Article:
Mophie Juice Pack Air for iPhone 7 hands-on: A battery case must-have

Chris Davies - Dec 6, 2016
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Mophie Juice Pack Air for iPhone 7 hands-on: A battery case must-have

If you’d asked me to predict what I’d miss most about the iPhone 6s when I switched to the iPhone 7 Plus, I probably wouldn’t have said wireless battery charging and magnetic mounting. Turns out, though, those were just the two features – supplied, naturally, by Mophie’s Juice Pack Air cases and companion mounts, since Apple is yet to embrace this wireless charging world – that have been most frustrating about the latest iPhones. Happily, then, Mophie has delivered its new battery cases today.

The concept is the same as the Juice Pack Air for iPhone 6s I reviewed back in July. The cases themselves are made of dense, soft-touch black plastic – there’ll be other color options too, like rose gold, gold, navy, and (RED) – with pass-through buttons for power and volume, and a notch cut out for the ringer switch. Pull off the top section and the iPhone 7 slides down, hooking up to a Lightning plug at the bottom.

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Pass-through holes promise to pipe sounds from the speakers out to the front of the case. Unlike the older version, of course, you don’t get a cut-out for the headphones jack, as Apple mustered its “courage” and removed that. Instead, all you find on the bottom edge is a microUSB port which charges both iPhone and the Juice Pack Air’s internal battery. That’s 2,525 mAh in the iPhone 7 case, and 2,420mAh in the iPhone 7 Plus case.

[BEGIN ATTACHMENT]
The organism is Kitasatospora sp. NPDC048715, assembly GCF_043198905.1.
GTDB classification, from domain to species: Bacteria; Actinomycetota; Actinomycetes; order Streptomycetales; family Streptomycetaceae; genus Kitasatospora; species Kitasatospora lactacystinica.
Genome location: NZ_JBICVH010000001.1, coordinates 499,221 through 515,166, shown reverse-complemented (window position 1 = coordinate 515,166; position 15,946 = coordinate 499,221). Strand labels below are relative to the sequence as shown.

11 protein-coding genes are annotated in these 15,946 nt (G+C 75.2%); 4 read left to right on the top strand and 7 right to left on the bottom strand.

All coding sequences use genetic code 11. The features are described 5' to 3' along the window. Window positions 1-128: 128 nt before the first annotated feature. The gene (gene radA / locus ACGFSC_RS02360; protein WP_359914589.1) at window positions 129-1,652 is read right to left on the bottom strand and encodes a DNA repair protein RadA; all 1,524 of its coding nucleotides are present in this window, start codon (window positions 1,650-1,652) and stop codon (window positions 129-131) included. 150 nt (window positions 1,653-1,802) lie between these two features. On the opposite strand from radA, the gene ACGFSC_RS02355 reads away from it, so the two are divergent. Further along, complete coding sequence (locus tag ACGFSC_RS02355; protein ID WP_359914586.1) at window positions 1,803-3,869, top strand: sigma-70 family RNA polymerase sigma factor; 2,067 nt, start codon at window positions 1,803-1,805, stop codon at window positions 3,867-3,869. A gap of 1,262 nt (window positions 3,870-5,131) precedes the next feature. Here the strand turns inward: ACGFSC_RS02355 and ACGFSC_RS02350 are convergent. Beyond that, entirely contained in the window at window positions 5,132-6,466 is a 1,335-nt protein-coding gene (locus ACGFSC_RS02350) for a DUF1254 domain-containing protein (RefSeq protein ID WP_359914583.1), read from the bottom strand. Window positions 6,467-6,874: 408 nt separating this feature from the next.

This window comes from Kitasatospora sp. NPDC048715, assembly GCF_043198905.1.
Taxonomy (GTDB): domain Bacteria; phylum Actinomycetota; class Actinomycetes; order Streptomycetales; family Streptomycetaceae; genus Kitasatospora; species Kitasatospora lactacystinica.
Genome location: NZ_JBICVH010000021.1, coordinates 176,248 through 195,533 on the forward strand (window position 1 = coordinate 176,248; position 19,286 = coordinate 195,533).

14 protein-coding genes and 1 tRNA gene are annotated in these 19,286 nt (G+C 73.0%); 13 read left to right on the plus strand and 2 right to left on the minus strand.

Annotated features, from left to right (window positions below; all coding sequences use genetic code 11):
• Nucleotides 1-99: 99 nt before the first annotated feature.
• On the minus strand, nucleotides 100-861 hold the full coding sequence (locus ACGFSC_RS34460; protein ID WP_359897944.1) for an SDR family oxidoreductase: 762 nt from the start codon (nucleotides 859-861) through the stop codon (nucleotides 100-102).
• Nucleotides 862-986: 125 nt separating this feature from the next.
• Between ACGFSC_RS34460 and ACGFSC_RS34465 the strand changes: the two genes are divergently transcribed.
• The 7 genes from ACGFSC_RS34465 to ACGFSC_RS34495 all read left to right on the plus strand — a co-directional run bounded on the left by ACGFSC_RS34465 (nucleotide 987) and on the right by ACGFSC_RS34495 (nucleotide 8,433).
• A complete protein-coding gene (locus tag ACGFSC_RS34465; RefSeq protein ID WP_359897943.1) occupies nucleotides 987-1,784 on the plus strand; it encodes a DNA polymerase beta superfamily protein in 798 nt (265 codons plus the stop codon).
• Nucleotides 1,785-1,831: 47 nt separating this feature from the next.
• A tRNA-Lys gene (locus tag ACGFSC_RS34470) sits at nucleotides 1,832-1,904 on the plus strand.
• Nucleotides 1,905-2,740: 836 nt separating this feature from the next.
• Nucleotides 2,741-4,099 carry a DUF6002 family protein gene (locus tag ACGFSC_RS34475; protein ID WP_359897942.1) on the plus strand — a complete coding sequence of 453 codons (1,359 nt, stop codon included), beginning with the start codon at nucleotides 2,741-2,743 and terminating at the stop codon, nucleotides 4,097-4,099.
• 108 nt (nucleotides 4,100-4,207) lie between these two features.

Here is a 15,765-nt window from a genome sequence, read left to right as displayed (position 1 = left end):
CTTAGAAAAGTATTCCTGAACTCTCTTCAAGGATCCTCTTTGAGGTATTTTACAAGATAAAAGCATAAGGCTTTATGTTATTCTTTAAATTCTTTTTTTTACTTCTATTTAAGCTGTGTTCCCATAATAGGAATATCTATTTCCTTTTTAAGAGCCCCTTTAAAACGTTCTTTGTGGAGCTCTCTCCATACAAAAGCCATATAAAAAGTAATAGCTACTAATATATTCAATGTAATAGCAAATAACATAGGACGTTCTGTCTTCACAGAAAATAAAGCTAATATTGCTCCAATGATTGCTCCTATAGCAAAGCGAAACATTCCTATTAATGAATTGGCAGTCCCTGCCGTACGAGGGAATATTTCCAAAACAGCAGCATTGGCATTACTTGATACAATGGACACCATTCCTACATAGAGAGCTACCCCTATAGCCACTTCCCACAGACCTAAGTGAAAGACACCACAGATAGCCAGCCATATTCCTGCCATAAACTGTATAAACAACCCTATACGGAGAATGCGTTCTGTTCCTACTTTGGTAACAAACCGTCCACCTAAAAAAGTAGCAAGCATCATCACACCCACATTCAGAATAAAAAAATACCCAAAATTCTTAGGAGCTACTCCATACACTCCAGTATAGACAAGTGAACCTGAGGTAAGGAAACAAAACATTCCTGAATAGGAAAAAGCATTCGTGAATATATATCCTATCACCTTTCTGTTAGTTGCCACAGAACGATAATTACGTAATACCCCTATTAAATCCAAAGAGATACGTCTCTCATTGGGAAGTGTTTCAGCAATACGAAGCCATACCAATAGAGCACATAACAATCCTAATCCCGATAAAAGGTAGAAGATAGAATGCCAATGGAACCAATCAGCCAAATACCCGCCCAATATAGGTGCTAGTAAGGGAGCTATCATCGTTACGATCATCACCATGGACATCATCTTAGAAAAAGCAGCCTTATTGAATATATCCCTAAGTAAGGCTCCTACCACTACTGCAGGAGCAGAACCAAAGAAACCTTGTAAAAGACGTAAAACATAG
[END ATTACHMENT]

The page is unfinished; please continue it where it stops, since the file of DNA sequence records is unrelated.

Mophie’s decision not to eschew Lightning does make listening to music a wireless-only affair. Since you don’t have Apple’s port you can’t use the company’s Lightning EarPods that come in the box with the iPhone 7. I’d have loved to have seen a pass-through 3.5mm jack breaking the legacy analog connector out from the phone’s connector, but presumably that would’ve added too much bulk to the case.

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Still, the ability to now charge the iPhone 7 and iPhone 7 Plus via wireless charging makes up for it, in my wireless-headphone-equipped case anyway. Mophie calls it Charge Force, combined support for Qi and Powermat, the two most prevalent standards. It means you can drop your Juice Pack Air-clad iPhone 7 Plus onto the in-table charging disc in Starbucks and have it recharge wire- and dongle-free.

It also means you can use pretty much any wireless charging pad with the system, though Mophie does sell its own. I’m a fan of the company’s in-car mount, which takes advantage not only of Qi but of the magnetic pad in the back of the Juice Pack Air to keep the iPhone in place. Clipped to a dashboard vent, it’s a handy way of making sure your media, navigation, or anything else is at eye-level.

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Mophie claims 27 hours of total battery life from the iPhone 7 Juice Pack Air, or up to 33 hours from the iPhone 7 Plus version. That’s including the phones’ own batteries, mind. You can check case charge with the four-LED power gage on the back; the button next to it, when held down, toggles charging on and off.

It’s too early for me to say whether those numbers are accurate, but I’m expecting what I found to be the case with the old Juice Pack Air to hold true. There, since topping up the battery was made so straightforward courtesy of the wireless charging, I found I easily made it through the day with power to spare because it became second-nature to drop my phone on a pad.

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Mophie’s Juice Pack Air for iPhone 7 and iPhone 7 Plus are available now. They’re both priced at $99.95, while the company’s in-car dash mount and charging pad is $59.95. There’s also a $59.95 desk mount, and the recently-announced Powerstation Charge Force external battery with wireless charging, which is $99.95.


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